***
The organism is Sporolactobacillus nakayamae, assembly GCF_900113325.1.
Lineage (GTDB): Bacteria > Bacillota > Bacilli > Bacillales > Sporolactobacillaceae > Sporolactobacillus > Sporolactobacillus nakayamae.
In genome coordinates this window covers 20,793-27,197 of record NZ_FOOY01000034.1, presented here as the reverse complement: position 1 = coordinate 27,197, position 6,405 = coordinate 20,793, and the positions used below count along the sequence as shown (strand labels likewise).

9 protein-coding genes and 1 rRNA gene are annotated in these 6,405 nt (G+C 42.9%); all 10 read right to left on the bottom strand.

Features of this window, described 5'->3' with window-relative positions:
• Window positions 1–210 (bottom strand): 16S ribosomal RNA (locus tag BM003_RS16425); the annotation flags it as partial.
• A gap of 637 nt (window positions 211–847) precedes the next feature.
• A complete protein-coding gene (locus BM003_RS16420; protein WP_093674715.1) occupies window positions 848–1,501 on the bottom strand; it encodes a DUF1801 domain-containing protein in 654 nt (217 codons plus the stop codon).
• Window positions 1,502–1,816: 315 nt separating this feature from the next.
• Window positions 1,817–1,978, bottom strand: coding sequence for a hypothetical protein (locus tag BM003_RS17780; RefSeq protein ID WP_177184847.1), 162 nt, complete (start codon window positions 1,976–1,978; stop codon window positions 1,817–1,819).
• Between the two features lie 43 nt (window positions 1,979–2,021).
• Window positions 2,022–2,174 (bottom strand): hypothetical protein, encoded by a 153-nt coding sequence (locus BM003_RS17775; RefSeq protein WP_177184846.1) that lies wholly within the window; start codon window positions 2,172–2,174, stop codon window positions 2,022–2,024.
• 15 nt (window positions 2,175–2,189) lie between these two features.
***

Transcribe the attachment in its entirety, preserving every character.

The organism is Sporolactobacillus nakayamae, assembly GCF_900113325.1.
Lineage (GTDB): Bacteria > Bacillota > Bacilli > Bacillales > Sporolactobacillaceae > Sporolactobacillus > Sporolactobacillus nakayamae.
In genome coordinates this window covers 20,793-27,197 of record NZ_FOOY01000034.1, presented here as the reverse complement: position 1 = coordinate 27,197, position 6,405 = coordinate 20,793, and the positions used below count along the sequence as shown (strand labels likewise).

9 protein-coding genes and 1 rRNA gene are annotated in these 6,405 nt (G+C 42.9%); all 10 read right to left on the bottom strand.

Features of this window, described 5'->3' with window-relative positions:
• Window positions 1–210 (bottom strand): 16S ribosomal RNA (locus tag BM003_RS16425); the annotation flags it as partial.
• A gap of 637 nt (window positions 211–847) precedes the next feature.
• A complete protein-coding gene (locus BM003_RS16420; protein WP_093674715.1) occupies window positions 848–1,501 on the bottom strand; it encodes a DUF1801 domain-containing protein in 654 nt (217 codons plus the stop codon).
• Window positions 1,502–1,816: 315 nt separating this feature from the next.
• Window positions 1,817–1,978, bottom strand: coding sequence for a hypothetical protein (locus tag BM003_RS17780; RefSeq protein ID WP_177184847.1), 162 nt, complete (start codon window positions 1,976–1,978; stop codon window positions 1,817–1,819).
• Between the two features lie 43 nt (window positions 1,979–2,021).
• Window positions 2,022–2,174 (bottom strand): hypothetical protein, encoded by a 153-nt coding sequence (locus BM003_RS17775; RefSeq protein WP_177184846.1) that lies wholly within the window; start codon window positions 2,172–2,174, stop codon window positions 2,022–2,024.
• 15 nt (window positions 2,175–2,189) lie between these two features.